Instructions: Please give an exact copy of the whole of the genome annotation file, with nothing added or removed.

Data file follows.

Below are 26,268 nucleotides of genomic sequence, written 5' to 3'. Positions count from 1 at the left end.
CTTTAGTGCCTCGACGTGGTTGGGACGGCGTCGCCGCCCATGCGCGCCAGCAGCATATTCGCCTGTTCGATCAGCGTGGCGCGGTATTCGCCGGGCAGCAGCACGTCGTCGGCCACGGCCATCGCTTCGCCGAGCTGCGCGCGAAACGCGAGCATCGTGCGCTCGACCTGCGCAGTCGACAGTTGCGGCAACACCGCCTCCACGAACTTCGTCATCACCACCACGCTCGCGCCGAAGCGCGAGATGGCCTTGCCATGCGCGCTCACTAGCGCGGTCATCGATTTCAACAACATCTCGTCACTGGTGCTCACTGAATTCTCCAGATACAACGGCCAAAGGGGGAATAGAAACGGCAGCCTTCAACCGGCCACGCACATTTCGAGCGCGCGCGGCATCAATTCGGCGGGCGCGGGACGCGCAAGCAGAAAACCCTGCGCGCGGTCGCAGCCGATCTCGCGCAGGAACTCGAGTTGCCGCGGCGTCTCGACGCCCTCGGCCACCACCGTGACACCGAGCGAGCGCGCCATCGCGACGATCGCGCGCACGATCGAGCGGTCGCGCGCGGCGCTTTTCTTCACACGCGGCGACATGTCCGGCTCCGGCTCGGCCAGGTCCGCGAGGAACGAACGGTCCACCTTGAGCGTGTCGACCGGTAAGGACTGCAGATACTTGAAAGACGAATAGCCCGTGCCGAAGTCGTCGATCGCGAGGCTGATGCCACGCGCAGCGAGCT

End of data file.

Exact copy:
Below are 26,268 nucleotides of genomic sequence, written 5' to 3'. Positions count from 1 at the left end.
CTTTAGTGCCTCGACGTGGTTGGGACGGCGTCGCCGCCCATGCGCGCCAGCAGCATATTCGCCTGTTCGATCAGCGTGGCGCGGTATTCGCCGGGCAGCAGCACGTCGTCGGCCACGGCCATCGCTTCGCCGAGCTGCGCGCGAAACGCGAGCATCGTGCGCTCGACCTGCGCAGTCGACAGTTGCGGCAACACCGCCTCCACGAACTTCGTCATCACCACCACGCTCGCGCCGAAGCGCGAGATGGCCTTGCCATGCGCGCTCACTAGCGCGGTCATCGATTTCAACAACATCTCGTCACTGGTGCTCACTGAATTCTCCAGATACAACGGCCAAAGGGGGAATAGAAACGGCAGCCTTCAACCGGCCACGCACATTTCGAGCGCGCGCGGCATCAATTCGGCGGGCGCGGGACGCGCAAGCAGAAAACCCTGCGCGCGGTCGCAGCCGATCTCGCGCAGGAACTCGAGTTGCCGCGGCGTCTCGACGCCCTCGGCCACCACCGTGACACCGAGCGAGCGCGCCATCGCGACGATCGCGCGCACGATCGAGCGGTCGCGCGCGGCGCTTTTCTTCACACGCGGCGACATGTCCGGCTCCGGCTCGGCCAGGTCCGCGAGGAACGAACGGTCCACCTTGAGCGTGTCGACCGGTAAGGACTGCAGATACTTGAAAGACGAATAGCCCGTGCCGAAGTCGTCGATCGCGAGGCTGATGCCACGCGCAGCGAGCT